Outdoor cinema screenings are big news this summer, but if you’ve not managed to get tickets to the open-air movie night in your local park, why not host one in your own backyard? It doesn’t “ve got to be” expensive- particularly if you can borrow a projector from a friend- and best of all, you’ll get to choose what movie to watch. Right, person pass the popcorn!
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Step 1. Find the right location
Whether you’re setting up your outdoor cinema at the bottom of the garden or on a balcony or roof terrace, make sure you have a piece of ground that’s dry and sheltered from the wind. You could use fairy illuminates to decorate the space, but make sure you turn them off before you start the movie so they don’t affect the picture. Also try to avoid pitching up in a place where streetlights or bright indoor illuminates might reflect against the screen.
To make the space extra special for your audience, spruce it up with paint beforehand. This fence is painted in Dusky Gem, PS24. 67 for 2.5 ltrs, Cuprinol, and the table is made from wooden pallets painted in Lavender, Wild Thyme and Fresh Rosemary, again, all PS24. 67 for 2.5 ltrs.
Step 2. Invest in a projector
It used to be the case that decent projectors were tremendously expensive and could only be used in blackout situations, something hard to achieve in a living room, let alone in your garden. However, the latest models are bright enough to use with the illuminations on, and have plummeted in price. They’re also quieter and more compact, so you needn’t worry that an vexing whirr will spoil any dramatic moments.
When you’re shopping for a projector for your outdoor cinema, you’ll find each one has a lumen measurement. More lumens make it easier to see the projected image in bright conditions. In a garden after dark, we recommend at least 3000 lumens for a movie-theatre experience.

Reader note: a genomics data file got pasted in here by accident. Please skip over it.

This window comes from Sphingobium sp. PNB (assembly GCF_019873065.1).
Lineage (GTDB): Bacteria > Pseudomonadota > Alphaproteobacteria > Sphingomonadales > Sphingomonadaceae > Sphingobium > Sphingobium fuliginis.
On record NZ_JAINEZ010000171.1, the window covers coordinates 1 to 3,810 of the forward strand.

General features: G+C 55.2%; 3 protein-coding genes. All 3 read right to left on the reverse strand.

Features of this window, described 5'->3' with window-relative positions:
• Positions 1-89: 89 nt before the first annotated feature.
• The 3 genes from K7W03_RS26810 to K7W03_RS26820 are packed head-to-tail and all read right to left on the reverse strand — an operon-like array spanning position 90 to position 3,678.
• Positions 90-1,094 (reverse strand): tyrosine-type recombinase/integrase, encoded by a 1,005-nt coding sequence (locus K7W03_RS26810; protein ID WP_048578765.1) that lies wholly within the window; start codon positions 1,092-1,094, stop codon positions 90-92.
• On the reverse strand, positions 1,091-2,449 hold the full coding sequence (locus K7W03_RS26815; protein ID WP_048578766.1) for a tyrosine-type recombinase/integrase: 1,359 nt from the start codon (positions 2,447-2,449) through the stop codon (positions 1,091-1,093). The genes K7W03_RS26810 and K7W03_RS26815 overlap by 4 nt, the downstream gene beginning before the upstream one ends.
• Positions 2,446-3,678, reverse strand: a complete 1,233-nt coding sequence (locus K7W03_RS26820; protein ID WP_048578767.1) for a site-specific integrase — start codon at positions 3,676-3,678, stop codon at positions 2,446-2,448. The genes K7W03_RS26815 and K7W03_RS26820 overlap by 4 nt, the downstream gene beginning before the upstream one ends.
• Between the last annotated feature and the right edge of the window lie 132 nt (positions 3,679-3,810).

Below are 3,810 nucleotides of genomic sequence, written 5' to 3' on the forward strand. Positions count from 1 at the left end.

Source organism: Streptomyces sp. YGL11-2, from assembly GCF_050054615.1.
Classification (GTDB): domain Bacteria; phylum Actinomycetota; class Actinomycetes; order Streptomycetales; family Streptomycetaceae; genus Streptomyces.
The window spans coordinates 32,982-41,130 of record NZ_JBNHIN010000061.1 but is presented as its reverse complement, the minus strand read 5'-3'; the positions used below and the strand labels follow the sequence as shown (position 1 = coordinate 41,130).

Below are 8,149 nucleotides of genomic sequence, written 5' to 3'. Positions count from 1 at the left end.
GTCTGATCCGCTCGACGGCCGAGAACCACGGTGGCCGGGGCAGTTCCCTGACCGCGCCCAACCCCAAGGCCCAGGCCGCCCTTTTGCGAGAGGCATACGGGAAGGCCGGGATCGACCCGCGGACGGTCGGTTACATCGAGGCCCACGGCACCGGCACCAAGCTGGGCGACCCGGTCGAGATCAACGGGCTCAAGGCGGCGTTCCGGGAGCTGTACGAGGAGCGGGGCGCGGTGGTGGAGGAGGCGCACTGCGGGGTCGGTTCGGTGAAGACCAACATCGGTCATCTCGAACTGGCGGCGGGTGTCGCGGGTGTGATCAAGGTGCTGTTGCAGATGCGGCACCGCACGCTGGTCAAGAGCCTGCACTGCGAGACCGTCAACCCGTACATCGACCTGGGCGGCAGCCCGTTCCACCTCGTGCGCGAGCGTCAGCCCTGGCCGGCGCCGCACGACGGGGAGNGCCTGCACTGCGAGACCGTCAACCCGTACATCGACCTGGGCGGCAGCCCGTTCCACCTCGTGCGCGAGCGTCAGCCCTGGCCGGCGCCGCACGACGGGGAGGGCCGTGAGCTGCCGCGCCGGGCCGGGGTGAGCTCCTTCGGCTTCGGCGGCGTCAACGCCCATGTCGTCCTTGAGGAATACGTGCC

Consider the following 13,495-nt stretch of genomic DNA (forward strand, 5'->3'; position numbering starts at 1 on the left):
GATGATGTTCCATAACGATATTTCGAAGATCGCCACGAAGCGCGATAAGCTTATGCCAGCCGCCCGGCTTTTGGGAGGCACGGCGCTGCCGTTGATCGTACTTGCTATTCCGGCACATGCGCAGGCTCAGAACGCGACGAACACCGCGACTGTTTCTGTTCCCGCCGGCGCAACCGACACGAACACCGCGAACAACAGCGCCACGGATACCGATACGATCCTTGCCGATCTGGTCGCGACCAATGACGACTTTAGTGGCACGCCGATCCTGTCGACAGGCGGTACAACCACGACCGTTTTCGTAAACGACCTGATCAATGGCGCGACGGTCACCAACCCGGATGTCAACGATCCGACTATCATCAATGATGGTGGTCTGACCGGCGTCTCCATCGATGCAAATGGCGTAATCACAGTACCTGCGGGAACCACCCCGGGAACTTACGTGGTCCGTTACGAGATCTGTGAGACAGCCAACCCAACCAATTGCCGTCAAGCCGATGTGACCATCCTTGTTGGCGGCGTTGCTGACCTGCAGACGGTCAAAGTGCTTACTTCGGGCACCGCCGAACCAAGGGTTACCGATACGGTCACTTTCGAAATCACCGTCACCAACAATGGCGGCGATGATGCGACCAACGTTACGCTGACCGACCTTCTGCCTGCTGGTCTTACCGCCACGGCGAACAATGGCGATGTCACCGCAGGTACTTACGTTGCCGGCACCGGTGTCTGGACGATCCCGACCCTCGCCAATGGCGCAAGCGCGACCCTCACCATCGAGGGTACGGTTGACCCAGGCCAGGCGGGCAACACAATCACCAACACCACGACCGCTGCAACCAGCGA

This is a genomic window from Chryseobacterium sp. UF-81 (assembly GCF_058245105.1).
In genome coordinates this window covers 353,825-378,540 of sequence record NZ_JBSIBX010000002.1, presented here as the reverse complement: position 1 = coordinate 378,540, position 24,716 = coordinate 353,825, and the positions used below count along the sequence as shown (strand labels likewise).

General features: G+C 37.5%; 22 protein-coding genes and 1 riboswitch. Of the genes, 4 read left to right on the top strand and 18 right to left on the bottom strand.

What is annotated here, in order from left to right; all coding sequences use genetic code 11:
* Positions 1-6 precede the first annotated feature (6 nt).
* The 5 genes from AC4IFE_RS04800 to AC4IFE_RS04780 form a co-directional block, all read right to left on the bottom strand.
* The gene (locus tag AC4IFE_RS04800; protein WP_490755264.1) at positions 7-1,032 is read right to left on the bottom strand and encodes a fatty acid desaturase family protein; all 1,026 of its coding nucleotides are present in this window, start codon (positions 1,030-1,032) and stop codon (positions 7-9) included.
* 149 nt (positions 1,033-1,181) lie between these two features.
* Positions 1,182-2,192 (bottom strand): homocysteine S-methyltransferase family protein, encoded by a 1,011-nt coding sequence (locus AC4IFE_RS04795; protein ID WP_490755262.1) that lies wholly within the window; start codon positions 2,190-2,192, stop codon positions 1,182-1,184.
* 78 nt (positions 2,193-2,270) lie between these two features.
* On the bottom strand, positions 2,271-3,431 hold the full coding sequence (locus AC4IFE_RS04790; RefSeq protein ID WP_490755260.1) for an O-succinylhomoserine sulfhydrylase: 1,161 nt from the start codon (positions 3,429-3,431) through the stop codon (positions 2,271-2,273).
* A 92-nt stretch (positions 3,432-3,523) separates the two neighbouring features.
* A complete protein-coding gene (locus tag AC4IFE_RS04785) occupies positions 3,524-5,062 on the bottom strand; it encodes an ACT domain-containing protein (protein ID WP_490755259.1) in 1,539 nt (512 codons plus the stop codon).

Step 3. Connect a video source
This could be a DVD or Blu Ray player, a laptop or a streaming device such as an Amazon Fire TV or Apple TV box, which you’ll need to connect to your projector through its HDMI port.
If you want great voice, you can connect a speaker through your projector’s 3.5 mm jack, or look for a model with Bluetooth. Go for the latter and you’ll be able to connect wirelessly to a Bluetooth soundbar or speaker, and set more bang into your blockbuster. Or if it’s late and you’re watching alone, you can connect a pair of Bluetooth headphones so you won’t disturb the neighbours.
Step 4. Create your cinema screen
The easiest way to do this is to peg a white sheet to your washing line. You may want to weigh it down at the bottom so that it doesn’t move around in the breeze.
You could also construct your own screen by stitching together pieces of blackout lining, which you can buy by the metre. Tack durations of lumber to the top and bottom and attach screw hooks to the top, then hang it over a row of fingernails on a wall or garden fence.
If money is no object, you could hire or buy an inflatable screen. Inflatable Products sells these, with costs starting from PS1, 345 for a 2m x 4m screen.
Step 5. Make sure your guests are comfy
If the best spot is on the lawn, lay a groundsheet on the grass to protect against any moisture or bottom-troubling boulders and stones, then layer blankets, cushions and beanbags to up the convenience factor. You could construct your pop-up outdoor cinema more sophisticated by throwing down a few carpets, and setting out chairs, benches or even hammocks to relax on.
Just make sure everyone has a good position, and maintain a few blankets aside or perhaps light a fire pit in case it gets colder later on.
More inspiration: Outdoor cushions- our picking of the best
Step 6. Prepare a feast
This could be as easy as pouring popcorn into bowls, and filling a bucket with ice and stocking with bottled drinkings, so all you have to do is reach down for a refill. For something more substantial, light up the barbecue or invest in an outdoor oven and host a pizza party.
You could also have a go at building your own lemonade. Simply mix the zest and juice from 6 lemons and 2 limes with 200 g of caster sugar, and 1.5 ltrs of just-boiled water. Leave the concoction to cool and then chill it in the fridge. We love this trick of using fairy cake examples to identify everyone’s drinkings while keeping insects at bay.
Whatever you decide to serve, don’t forget to light some citronella candles to ward off annoying mossies.
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